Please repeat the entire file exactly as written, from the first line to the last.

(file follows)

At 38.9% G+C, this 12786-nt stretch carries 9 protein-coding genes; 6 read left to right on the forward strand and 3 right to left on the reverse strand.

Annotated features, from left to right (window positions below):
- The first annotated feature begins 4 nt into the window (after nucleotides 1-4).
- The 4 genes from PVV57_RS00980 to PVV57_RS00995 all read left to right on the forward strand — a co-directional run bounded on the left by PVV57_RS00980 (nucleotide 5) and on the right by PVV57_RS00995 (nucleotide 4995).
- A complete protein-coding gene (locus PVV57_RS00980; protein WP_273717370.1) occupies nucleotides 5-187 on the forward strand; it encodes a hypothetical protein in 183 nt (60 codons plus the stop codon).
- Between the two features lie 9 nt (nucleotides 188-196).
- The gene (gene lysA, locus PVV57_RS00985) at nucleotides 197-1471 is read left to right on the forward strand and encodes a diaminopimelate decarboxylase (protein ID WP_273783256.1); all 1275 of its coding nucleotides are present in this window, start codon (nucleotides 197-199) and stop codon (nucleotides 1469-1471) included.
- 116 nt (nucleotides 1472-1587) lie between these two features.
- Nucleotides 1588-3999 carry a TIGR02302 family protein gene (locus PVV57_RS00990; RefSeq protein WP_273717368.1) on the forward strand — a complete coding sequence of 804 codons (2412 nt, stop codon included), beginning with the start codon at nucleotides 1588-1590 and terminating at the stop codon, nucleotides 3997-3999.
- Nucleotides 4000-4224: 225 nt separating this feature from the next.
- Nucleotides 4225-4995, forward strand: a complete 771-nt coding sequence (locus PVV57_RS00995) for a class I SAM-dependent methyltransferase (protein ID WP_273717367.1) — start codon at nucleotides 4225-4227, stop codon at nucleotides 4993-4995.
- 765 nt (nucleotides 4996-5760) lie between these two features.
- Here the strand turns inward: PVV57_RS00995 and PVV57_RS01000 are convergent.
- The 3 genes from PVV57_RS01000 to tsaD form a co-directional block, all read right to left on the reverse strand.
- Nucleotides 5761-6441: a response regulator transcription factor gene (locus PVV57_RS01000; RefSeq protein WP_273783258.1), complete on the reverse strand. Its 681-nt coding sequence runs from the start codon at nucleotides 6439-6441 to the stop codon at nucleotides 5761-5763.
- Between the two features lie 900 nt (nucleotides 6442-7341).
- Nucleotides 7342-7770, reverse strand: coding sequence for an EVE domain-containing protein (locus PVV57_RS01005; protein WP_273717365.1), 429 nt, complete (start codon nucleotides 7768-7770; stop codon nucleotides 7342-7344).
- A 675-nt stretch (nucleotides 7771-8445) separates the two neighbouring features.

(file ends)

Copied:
At 38.9% G+C, this 12786-nt stretch carries 9 protein-coding genes; 6 read left to right on the forward strand and 3 right to left on the reverse strand.

Annotated features, from left to right (window positions below):
- The first annotated feature begins 4 nt into the window (after nucleotides 1-4).
- The 4 genes from PVV57_RS00980 to PVV57_RS00995 all read left to right on the forward strand — a co-directional run bounded on the left by PVV57_RS00980 (nucleotide 5) and on the right by PVV57_RS00995 (nucleotide 4995).
- A complete protein-coding gene (locus PVV57_RS00980; protein WP_273717370.1) occupies nucleotides 5-187 on the forward strand; it encodes a hypothetical protein in 183 nt (60 codons plus the stop codon).
- Between the two features lie 9 nt (nucleotides 188-196).
- The gene (gene lysA, locus PVV57_RS00985) at nucleotides 197-1471 is read left to right on the forward strand and encodes a diaminopimelate decarboxylase (protein ID WP_273783256.1); all 1275 of its coding nucleotides are present in this window, start codon (nucleotides 197-199) and stop codon (nucleotides 1469-1471) included.
- 116 nt (nucleotides 1472-1587) lie between these two features.
- Nucleotides 1588-3999 carry a TIGR02302 family protein gene (locus PVV57_RS00990; RefSeq protein WP_273717368.1) on the forward strand — a complete coding sequence of 804 codons (2412 nt, stop codon included), beginning with the start codon at nucleotides 1588-1590 and terminating at the stop codon, nucleotides 3997-3999.
- Nucleotides 4000-4224: 225 nt separating this feature from the next.
- Nucleotides 4225-4995, forward strand: a complete 771-nt coding sequence (locus PVV57_RS00995) for a class I SAM-dependent methyltransferase (protein ID WP_273717367.1) — start codon at nucleotides 4225-4227, stop codon at nucleotides 4993-4995.
- 765 nt (nucleotides 4996-5760) lie between these two features.
- Here the strand turns inward: PVV57_RS00995 and PVV57_RS01000 are convergent.
- The 3 genes from PVV57_RS01000 to tsaD form a co-directional block, all read right to left on the reverse strand.
- Nucleotides 5761-6441: a response regulator transcription factor gene (locus PVV57_RS01000; RefSeq protein WP_273783258.1), complete on the reverse strand. Its 681-nt coding sequence runs from the start codon at nucleotides 6439-6441 to the stop codon at nucleotides 5761-5763.
- Between the two features lie 900 nt (nucleotides 6442-7341).
- Nucleotides 7342-7770, reverse strand: coding sequence for an EVE domain-containing protein (locus PVV57_RS01005; protein WP_273717365.1), 429 nt, complete (start codon nucleotides 7768-7770; stop codon nucleotides 7342-7344).
- A 675-nt stretch (nucleotides 7771-8445) separates the two neighbouring features.